Monday, 5 May 2014

Holiday Selection Box

Whilst I was on my sojourn to the wonderful city of Berlin and enjoying the very agreeable relaxed urban cafe lifestyle, many of you were hard at work as usual finding time amidst this omnishambles to write wise and thoughtful words of insight. Thank you all for keeping the blog going and here's a selection of contributions that particularly caught my eye.

We need a focused push on the main issues to alert the players that they are bidding for Pandora's Box. Only this time, we all know what is in it. Volunteer mentors are NOT going to replace trained Probation staff. It will never get off the ground because there are not enough committed, reliable and competent people available for FREE (it's so obvious, it is ridiculous). All but a tiny number of 'Old lags' will be at considerable risk from those they are supposed to mentor and the lay mentor will be an open target for 90% of the offenders they meet. 

The skill set for managing a prisoner in a secure environment is of limited use in transferring to the managing offenders in the community where the absence of locks, keys, cameras, alarms, regimes etc means that the only resource available is the skills of the practitioner. My 24 years experience in this field leaves me fearful of the impact on staff of the work that will be expected of the existing staff. The idea that others will be entering this field in the long run with inadequate training and skills fills me with dread.

Community based Probation work is HARD! It is complex, demanding and profoundly nuanced and will not thrive against two dimensional target setting and simplistic performance measures. Meeting the contract specifications will not be enough to secure change and the risk of failure to businesses at every level is obvious to those of us already doing the job.

It is bad policy, badly implemented hastily and with arrogance and unconscious incompetence on the part of both NOMS management and the MoJ. Any businesses that see a profit in this are allowing themselves to be deluded by the sales pitch of the equally ill-informed. 

This TR debacle will be one of those stories we read about for decades to come, along with the shaking of heads and comments like 'how did we let this happen? how did we let them get away with this?' We need our union to mobilise its resources to secure the support of those already willing to help - we can win because we are RIGHT. The privatisation of Probation is a mistake that will prove catastrophic. And quickly.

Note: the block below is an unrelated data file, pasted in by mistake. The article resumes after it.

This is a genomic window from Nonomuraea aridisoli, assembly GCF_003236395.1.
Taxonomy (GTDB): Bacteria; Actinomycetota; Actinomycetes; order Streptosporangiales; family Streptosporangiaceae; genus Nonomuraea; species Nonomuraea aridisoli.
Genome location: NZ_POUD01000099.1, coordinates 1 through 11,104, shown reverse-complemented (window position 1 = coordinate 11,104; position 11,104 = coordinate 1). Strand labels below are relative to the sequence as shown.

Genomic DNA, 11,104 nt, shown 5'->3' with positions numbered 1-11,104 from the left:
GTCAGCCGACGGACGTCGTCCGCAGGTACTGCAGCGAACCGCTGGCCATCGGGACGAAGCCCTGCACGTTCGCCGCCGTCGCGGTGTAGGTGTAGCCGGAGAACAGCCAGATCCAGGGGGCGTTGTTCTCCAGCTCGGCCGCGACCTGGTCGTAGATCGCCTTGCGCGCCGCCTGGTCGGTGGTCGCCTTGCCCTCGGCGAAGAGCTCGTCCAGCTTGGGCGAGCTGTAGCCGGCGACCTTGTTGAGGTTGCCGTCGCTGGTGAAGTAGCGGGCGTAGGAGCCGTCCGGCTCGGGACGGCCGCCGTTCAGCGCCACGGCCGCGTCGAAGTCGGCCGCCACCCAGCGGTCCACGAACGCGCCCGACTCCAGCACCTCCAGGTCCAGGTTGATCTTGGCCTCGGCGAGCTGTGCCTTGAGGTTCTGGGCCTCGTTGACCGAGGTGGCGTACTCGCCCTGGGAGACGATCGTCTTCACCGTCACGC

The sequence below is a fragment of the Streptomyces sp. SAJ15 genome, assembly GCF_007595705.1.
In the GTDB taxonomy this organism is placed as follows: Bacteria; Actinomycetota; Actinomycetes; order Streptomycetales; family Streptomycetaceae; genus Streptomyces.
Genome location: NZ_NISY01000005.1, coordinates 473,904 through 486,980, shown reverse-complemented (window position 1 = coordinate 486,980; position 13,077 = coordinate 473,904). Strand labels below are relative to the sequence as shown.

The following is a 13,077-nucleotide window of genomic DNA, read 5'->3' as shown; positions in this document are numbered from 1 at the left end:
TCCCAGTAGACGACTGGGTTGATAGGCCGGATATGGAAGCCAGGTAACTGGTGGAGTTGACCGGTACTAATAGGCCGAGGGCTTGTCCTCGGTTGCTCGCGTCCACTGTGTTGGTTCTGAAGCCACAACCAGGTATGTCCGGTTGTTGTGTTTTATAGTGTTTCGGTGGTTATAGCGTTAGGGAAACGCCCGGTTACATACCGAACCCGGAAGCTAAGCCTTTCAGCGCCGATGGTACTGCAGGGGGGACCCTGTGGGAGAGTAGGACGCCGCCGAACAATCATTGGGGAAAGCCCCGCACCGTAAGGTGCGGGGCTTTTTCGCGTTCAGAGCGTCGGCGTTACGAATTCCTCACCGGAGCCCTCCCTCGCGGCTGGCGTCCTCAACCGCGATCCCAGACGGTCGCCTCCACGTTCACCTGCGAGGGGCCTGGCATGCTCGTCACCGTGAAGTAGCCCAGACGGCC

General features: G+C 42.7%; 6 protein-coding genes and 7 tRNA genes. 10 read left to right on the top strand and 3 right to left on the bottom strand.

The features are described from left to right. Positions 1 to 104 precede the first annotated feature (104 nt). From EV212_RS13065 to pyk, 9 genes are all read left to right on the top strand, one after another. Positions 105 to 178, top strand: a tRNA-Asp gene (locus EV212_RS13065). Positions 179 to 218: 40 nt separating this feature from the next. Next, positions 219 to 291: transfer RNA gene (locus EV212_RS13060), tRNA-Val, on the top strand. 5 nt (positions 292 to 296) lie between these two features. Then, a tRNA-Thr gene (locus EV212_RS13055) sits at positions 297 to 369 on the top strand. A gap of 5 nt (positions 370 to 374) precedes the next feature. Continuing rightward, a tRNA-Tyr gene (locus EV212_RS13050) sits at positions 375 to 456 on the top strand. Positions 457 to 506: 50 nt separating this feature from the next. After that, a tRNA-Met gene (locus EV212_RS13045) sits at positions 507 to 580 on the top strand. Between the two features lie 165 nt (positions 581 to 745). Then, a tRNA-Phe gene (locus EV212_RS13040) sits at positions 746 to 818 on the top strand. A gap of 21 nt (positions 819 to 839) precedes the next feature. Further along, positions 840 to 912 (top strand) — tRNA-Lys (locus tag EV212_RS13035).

Happy May Day to all. We've been well & truly shafted, but many of us still have our integrity and humanitarian values intact. Those who have done the shafting will be variously unashamed, uncomfortable or unrepentant. They know who they are. Some will feel triumphant, some will be defensive, others avoidant. Leave them to stew in their own conscience. TR (the concept) is wrong and dangerous. TR the Chair has, I believe, made a poor call. But the conditions have been right for these things to happen - an unrestrained right wing government following the most right wing, self congratulatory Labour government ever known; and a dysfunctional napo structure that has mirrored that destructive self-centredness.

Don't be drawn into being abusive or losing integrity. Challenge, highlight the flaws, use this and any other outlet to expose and criticise, but please don't undermine your valid arguments with cheap shots. Once starved of the oxygen of publicity Chair TR's email will probably see him hoist by his own petard, and it may well haunt him for years to come.

We have a difficult and critical campaign we need to win - for our own sanity, for our professional integrity, for the work we do with our clients and for the safety and well-being of the public in England and Wales. Grayling's TR is a travesty of justice. Its a dangerous, myopic and deluded project forged out of ideology and greed. Focus, people, and kick TR into touch.

No its not just you, I am still holding all my high risk cases and doing PSR, attending oral hearings, doing parole reports and sentence plans for high risk clients. At our office in Manchester it feels like business as normal, only person that seems to be trying to get the TR thing going is the admin manager who is trying to split cases, do separate office duty rotas etc. But no one seems to have the time to help her in her grand plan and are carrying on as normal (its great).